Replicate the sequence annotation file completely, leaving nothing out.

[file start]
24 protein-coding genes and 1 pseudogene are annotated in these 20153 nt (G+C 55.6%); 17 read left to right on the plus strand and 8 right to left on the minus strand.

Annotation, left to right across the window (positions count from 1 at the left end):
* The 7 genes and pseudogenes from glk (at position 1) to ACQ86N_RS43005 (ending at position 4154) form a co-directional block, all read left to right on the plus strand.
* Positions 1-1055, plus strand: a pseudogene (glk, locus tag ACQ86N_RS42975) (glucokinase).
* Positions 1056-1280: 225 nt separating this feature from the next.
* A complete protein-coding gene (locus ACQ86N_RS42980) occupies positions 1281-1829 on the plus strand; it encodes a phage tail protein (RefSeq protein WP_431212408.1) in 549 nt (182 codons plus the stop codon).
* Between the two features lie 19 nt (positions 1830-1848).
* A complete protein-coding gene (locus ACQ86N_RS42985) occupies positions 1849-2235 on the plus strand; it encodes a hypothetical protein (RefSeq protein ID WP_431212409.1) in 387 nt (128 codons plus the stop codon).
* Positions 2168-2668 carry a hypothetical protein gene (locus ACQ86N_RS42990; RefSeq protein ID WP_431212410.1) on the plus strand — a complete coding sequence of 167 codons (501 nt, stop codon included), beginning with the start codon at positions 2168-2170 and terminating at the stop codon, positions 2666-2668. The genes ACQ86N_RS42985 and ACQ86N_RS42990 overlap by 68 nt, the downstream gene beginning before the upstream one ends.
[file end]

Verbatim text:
24 protein-coding genes and 1 pseudogene are annotated in these 20153 nt (G+C 55.6%); 17 read left to right on the plus strand and 8 right to left on the minus strand.

Annotation, left to right across the window (positions count from 1 at the left end):
* The 7 genes and pseudogenes from glk (at position 1) to ACQ86N_RS43005 (ending at position 4154) form a co-directional block, all read left to right on the plus strand.
* Positions 1-1055, plus strand: a pseudogene (glk, locus tag ACQ86N_RS42975) (glucokinase).
* Positions 1056-1280: 225 nt separating this feature from the next.
* A complete protein-coding gene (locus ACQ86N_RS42980) occupies positions 1281-1829 on the plus strand; it encodes a phage tail protein (RefSeq protein WP_431212408.1) in 549 nt (182 codons plus the stop codon).
* Between the two features lie 19 nt (positions 1830-1848).
* A complete protein-coding gene (locus ACQ86N_RS42985) occupies positions 1849-2235 on the plus strand; it encodes a hypothetical protein (RefSeq protein ID WP_431212409.1) in 387 nt (128 codons plus the stop codon).
* Positions 2168-2668 carry a hypothetical protein gene (locus ACQ86N_RS42990; RefSeq protein ID WP_431212410.1) on the plus strand — a complete coding sequence of 167 codons (501 nt, stop codon included), beginning with the start codon at positions 2168-2170 and terminating at the stop codon, positions 2666-2668. The genes ACQ86N_RS42985 and ACQ86N_RS42990 overlap by 68 nt, the downstream gene beginning before the upstream one ends.